ML - Boston Common

2013 - Issue 4 - Fall

Boston Common - Niche Media - A side of Boston that's anything but common.

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Page 89 of 155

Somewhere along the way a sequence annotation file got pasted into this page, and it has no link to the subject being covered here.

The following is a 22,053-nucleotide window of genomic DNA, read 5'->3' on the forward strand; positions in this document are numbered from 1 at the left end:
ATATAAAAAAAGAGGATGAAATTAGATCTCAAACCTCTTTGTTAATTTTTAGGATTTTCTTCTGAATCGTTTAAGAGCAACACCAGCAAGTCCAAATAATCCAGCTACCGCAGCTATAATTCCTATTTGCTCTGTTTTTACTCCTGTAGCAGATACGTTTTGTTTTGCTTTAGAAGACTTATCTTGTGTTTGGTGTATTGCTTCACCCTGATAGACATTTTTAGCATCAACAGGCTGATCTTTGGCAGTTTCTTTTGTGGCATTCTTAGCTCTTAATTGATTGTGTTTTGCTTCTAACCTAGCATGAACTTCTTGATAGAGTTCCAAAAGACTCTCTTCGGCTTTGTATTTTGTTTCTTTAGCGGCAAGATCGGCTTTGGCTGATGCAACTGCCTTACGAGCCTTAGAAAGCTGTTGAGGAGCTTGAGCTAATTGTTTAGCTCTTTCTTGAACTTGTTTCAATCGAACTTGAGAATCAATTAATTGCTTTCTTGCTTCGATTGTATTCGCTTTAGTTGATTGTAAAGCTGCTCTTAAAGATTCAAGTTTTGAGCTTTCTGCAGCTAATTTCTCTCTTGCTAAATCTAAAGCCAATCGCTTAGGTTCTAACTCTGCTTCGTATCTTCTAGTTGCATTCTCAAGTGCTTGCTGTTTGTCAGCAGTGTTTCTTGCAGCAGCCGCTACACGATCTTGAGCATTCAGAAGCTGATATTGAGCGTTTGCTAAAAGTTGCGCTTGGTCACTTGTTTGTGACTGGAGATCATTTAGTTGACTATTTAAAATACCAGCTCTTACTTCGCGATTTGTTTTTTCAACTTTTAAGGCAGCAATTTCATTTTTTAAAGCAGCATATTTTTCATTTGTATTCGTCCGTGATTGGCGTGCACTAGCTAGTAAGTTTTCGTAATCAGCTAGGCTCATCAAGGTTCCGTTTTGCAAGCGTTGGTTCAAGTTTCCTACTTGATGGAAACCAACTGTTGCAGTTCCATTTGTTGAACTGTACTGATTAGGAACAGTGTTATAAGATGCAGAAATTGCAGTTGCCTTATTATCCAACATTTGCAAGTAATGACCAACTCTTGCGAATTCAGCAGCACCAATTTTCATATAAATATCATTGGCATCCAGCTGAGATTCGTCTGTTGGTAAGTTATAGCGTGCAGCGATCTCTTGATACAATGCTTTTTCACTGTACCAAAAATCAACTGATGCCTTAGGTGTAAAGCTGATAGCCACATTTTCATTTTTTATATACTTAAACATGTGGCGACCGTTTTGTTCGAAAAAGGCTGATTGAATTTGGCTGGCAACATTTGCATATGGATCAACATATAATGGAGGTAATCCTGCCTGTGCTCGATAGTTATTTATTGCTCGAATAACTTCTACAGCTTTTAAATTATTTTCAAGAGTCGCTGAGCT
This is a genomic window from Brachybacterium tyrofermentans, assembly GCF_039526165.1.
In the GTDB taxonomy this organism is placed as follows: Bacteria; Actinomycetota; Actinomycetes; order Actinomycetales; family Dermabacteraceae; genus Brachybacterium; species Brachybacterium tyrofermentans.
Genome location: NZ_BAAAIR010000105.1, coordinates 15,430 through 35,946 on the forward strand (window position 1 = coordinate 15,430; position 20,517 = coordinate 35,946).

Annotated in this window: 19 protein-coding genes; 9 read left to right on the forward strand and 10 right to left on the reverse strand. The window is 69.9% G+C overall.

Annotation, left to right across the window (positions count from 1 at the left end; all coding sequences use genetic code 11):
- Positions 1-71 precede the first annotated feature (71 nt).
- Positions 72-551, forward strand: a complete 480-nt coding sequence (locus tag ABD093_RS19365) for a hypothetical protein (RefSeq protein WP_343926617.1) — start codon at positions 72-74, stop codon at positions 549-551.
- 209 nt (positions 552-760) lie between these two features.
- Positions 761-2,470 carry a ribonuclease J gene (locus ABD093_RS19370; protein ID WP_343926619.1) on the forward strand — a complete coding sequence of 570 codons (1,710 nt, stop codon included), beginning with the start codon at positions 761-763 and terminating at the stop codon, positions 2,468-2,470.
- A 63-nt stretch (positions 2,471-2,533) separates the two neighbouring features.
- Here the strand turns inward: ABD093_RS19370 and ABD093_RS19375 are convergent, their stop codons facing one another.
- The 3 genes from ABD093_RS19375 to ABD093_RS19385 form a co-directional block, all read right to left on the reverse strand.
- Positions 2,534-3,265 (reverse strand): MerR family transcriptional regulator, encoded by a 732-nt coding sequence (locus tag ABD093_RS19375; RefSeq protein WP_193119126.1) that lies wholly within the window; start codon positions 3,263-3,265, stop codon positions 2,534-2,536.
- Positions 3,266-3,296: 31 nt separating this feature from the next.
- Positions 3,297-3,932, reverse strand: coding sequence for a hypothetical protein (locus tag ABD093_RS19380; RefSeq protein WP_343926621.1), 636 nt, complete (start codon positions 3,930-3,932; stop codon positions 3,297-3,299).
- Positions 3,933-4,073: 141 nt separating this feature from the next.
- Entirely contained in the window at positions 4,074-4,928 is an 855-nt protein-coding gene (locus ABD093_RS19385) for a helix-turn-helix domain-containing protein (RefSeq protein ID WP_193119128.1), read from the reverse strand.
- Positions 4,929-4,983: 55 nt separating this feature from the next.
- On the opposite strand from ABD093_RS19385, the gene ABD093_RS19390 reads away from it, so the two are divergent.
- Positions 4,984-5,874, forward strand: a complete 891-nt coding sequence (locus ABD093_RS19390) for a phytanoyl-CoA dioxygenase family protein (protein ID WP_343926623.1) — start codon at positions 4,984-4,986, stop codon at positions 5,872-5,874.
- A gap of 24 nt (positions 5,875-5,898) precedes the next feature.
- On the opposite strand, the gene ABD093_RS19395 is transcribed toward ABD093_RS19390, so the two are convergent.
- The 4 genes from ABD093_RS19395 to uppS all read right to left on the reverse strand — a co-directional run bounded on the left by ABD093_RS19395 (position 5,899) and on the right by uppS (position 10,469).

ON THE TOWN RIGHT: Laurie Thornton talks shop over seared foie gras with filet mignon and enoki mushrooms. BELOW: Yokohama maki and sashimi. BOTTOM: The sushi chefs prepare fresh fish flown in from Japan. 88 "This season fashion is all about jumping the pond to the UK." —LAURIE THORNTON memorable moments from Bloomingdale's? LT: Recently, there was a woman shopping for a dress. My sales manager Mary found out that she wanted to wear it to meet the president that night. She was the mother of one of the Boston Marathon bombing victims. She was deciding between two dresses, one more expensive than the other. Mary tracked me down, and I told her to give the customer the dress—and we did. The woman wrote me the most heartfelt thank-you note that night with pictures of her with President and Mrs. Obama. Sometimes we have a unique opportunity to make an impact on people's lives. Nothing feels better than that. Not even a bite of Judy's honey toast. BC PHOTOGRAPHY BY BRYCE VICKMARK continued from page 86 LT: I am always very impressed with local jewelry designers. So a few years ago, we started having jewelry casting calls, where local artists bring their handmade jewelry to our trunk shows. The goal is for these artisans to have a strong response from our clients and to ultimately become part of our baseline assortment. JJ: Do you remember your first time walking into a department store? LT: Vividly. I was four years old in Colorado at May Company with my mother. She forgot about me, but I didn't mind—I was fascinated. I can picture how the mannequins were dressed and the smell of the perfume. I can hear the women chatting about handbags, scarves, gloves, and shoes. I had an early appreciation for accessories, and my grandmother owned a children's boutique on the Upper East Side of Manhattan. She made sure I knew how to put together a whole outfit. JJ: Other than your grandmother, who are your fashion icons? LT: Oh, there are so many: Clark Gable, Cary Grant, Marlene Dietrich, Amelia Earhart, and, currently, Gwyneth Paltrow. JJ: What's your personal shopping modus operandi? LT: I love the classic, timeless pieces from Armani and Chanel. I'd rather buy 10 good things a season than buy dozens of anything less than the highest quality. JJ: What trends will we be seeing for the rest of 2013? LT: This season is all about jumping the pond to the UK. Our fall theme is British Invasion. We have extensive collections and exclusive items from British designers like Reiss, Ted Baker, Karen Millen, and Burberry. You will see jewel tones, animal prints, lots of leather—leather trim, leather panels, leather pants, leather buttons—as well as the punk elements that we saw at this year's Met Costume Institute Ball. You'll see over-the-knee-boots and pointy-toed shoes. JJ: So what's for dessert? LT: I love this story—Chef Judy wanted all her dishes to be as authentic as they are in Japan. So during one of her trips to Japan, she sought out the highest-rated restaurant for this one particular dessert called honey toast. She waited eight and a half hours just to get in, and then spent months perfecting the recipe. It looks like a present. It's become a popular midday treat—our clients meet their girlfriends for tea and honey toast. JJ: Everything seems to have a story behind it here. Do you have any BOSTONCOMMON-MAGAZINE.COM 086-088_BC_SPR_C_OTT_Sep13.indd 88 8/2/13 2:36 PM

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